For two years, we have been following the Zika virus outbreak and the failure of the US government to protect its own citizens, let alone demonstrate world leadership. In total, by the time Congress managed to pass a stopgap spending bill for the fight against Zika in September 2016, more than 23,000 individuals in the US and its territories had been infected with the virus. That stopgap funding ends on June 30.
In the 50 states and DC, from January 2016 through June 13, 2017, we have had 80 infants with birth defects born to Zika-infected mothers (cdc.gov/zika/reporting/pregnancy-outcomes.html). In roughly the same time frame, Puerto Rico and other US territories have seen thousands of new Zika infections and 122 infants born with birth defects.
Remember that a lifetime cost of care for each victim of Zika-caused birth defects is estimated to be about $10 million. The total lifetime cost of Zika to Americans is now estimated to be in the billions and growing.
Remember, too, that Zika is nearly always transmitted by mosquitoes (though it can also be sexually transmitted) and is mostly preventable. Mosquito control and health education and prevention are partially funded by states and local governments but mostly by the federal government.
We have watched both political parties derail Zika funding by tying it to other issues, holding up funding for the fight against the virus for some eight months while health agencies shuffled funds to do what they could until there were no more dollars to be found. No clean Zika prevention bill has been permitted to get to a floor vote. Instead, Zika funding has always been tied to other agendas and other money.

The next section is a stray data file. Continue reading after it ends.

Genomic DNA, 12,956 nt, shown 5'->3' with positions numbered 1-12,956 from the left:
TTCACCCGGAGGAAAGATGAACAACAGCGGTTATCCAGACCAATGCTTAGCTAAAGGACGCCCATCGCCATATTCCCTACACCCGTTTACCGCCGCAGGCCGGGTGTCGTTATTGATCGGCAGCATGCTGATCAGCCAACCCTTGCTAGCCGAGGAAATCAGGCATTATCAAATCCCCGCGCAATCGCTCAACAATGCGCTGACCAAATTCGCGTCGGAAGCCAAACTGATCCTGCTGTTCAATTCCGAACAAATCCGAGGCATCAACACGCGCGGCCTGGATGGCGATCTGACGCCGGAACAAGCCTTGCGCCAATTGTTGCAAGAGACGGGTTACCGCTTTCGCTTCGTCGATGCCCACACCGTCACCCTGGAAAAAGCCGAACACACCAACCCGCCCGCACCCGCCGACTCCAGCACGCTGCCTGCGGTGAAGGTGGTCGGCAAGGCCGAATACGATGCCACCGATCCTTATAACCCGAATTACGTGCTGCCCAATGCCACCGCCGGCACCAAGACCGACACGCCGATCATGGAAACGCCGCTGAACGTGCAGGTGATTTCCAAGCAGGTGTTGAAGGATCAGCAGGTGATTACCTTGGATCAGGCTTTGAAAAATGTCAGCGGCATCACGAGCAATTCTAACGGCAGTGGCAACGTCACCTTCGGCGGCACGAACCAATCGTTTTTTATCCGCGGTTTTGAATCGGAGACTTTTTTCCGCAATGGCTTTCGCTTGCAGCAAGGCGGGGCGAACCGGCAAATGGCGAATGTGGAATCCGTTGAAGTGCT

Guilty are Trump and Republicans, who now can alter their previously scandalous behavior and pass a clean bill. Guilty were Obama and Democratic legislators who can now alter their previous behavior and join a bipartisan bill that Trump will likely sign if presented with it. The stopgap Zika funding bill signed into law in September of 2016 is now history; another funding battle must now be fought in the halls of Congress in order for the war against Zika to be waged effectively on the ground.
The Trump administration’s own proposed budget calls for a new federal emergency fund that can be deployed to address infectious disease threats. (No dollar amount has been attached to that proposed line item.) That’s smart policy and a step the public health community has long advocated; however, other, less-wise legislation can easily sabotage the effort. For example, if the ACA were to be repealed, funding for the Epidemiology and Laboratory Capacity (ELC) program will be halved unless that funding is replaced in new healthcare legislation. The ELC program provides flexible funding for equipment and training for staff at the public health laboratories that conduct critical surveillance services nationwide. Effective Zika surveillance to date could not have been accomplished without those dollars. After all, we have to know where the enemy is before we can engage it, even if the enemy is so tiny that it travels on mosquitoes’ wings (theatlantic.com/science/archive/2017/03/the-quiet-cut-that-will-harm-americas-ability-to-deal-with-the-next-zika/519978/).